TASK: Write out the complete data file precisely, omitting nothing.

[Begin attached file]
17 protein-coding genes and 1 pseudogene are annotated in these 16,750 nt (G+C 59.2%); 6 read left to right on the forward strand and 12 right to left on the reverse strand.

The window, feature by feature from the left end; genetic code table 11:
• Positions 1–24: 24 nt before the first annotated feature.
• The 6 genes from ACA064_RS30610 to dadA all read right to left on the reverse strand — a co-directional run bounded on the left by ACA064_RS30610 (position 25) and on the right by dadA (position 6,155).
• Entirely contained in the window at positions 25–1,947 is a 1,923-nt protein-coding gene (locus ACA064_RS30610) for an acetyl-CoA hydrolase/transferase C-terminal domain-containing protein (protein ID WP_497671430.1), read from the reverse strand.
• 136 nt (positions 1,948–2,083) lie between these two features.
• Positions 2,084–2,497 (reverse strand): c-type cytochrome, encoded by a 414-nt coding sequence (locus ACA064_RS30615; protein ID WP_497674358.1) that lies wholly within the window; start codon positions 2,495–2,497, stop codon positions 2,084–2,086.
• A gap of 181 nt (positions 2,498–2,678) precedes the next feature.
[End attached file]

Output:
17 protein-coding genes and 1 pseudogene are annotated in these 16,750 nt (G+C 59.2%); 6 read left to right on the forward strand and 12 right to left on the reverse strand.

The window, feature by feature from the left end; genetic code table 11:
• Positions 1–24: 24 nt before the first annotated feature.
• The 6 genes from ACA064_RS30610 to dadA all read right to left on the reverse strand — a co-directional run bounded on the left by ACA064_RS30610 (position 25) and on the right by dadA (position 6,155).
• Entirely contained in the window at positions 25–1,947 is a 1,923-nt protein-coding gene (locus ACA064_RS30610) for an acetyl-CoA hydrolase/transferase C-terminal domain-containing protein (protein ID WP_497671430.1), read from the reverse strand.
• 136 nt (positions 1,948–2,083) lie between these two features.
• Positions 2,084–2,497 (reverse strand): c-type cytochrome, encoded by a 414-nt coding sequence (locus ACA064_RS30615; protein ID WP_497674358.1) that lies wholly within the window; start codon positions 2,495–2,497, stop codon positions 2,084–2,086.
• A gap of 181 nt (positions 2,498–2,678) precedes the next feature.